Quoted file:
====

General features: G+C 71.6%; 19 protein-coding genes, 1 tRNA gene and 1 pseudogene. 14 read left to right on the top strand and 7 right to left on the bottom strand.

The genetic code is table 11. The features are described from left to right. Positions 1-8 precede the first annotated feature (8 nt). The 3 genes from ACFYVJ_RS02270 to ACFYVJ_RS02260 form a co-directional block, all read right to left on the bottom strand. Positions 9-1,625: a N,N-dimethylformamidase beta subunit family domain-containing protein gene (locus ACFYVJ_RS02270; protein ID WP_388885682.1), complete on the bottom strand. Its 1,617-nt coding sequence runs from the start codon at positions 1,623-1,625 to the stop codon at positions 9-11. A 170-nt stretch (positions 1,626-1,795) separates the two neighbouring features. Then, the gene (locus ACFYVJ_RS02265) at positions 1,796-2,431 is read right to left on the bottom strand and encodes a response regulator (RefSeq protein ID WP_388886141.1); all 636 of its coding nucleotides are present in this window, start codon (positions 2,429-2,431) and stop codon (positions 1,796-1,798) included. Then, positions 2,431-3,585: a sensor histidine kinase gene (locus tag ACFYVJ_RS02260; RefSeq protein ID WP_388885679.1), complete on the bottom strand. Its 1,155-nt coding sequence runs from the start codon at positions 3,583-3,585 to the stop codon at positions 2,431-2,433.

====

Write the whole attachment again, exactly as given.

General features: G+C 71.6%; 19 protein-coding genes, 1 tRNA gene and 1 pseudogene. 14 read left to right on the top strand and 7 right to left on the bottom strand.

The genetic code is table 11. The features are described from left to right. Positions 1-8 precede the first annotated feature (8 nt). The 3 genes from ACFYVJ_RS02270 to ACFYVJ_RS02260 form a co-directional block, all read right to left on the bottom strand. Positions 9-1,625: a N,N-dimethylformamidase beta subunit family domain-containing protein gene (locus ACFYVJ_RS02270; protein ID WP_388885682.1), complete on the bottom strand. Its 1,617-nt coding sequence runs from the start codon at positions 1,623-1,625 to the stop codon at positions 9-11. A 170-nt stretch (positions 1,626-1,795) separates the two neighbouring features. Then, the gene (locus ACFYVJ_RS02265) at positions 1,796-2,431 is read right to left on the bottom strand and encodes a response regulator (RefSeq protein ID WP_388886141.1); all 636 of its coding nucleotides are present in this window, start codon (positions 2,429-2,431) and stop codon (positions 1,796-1,798) included. Then, positions 2,431-3,585: a sensor histidine kinase gene (locus tag ACFYVJ_RS02260; RefSeq protein ID WP_388885679.1), complete on the bottom strand. Its 1,155-nt coding sequence runs from the start codon at positions 3,583-3,585 to the stop codon at positions 2,431-2,433.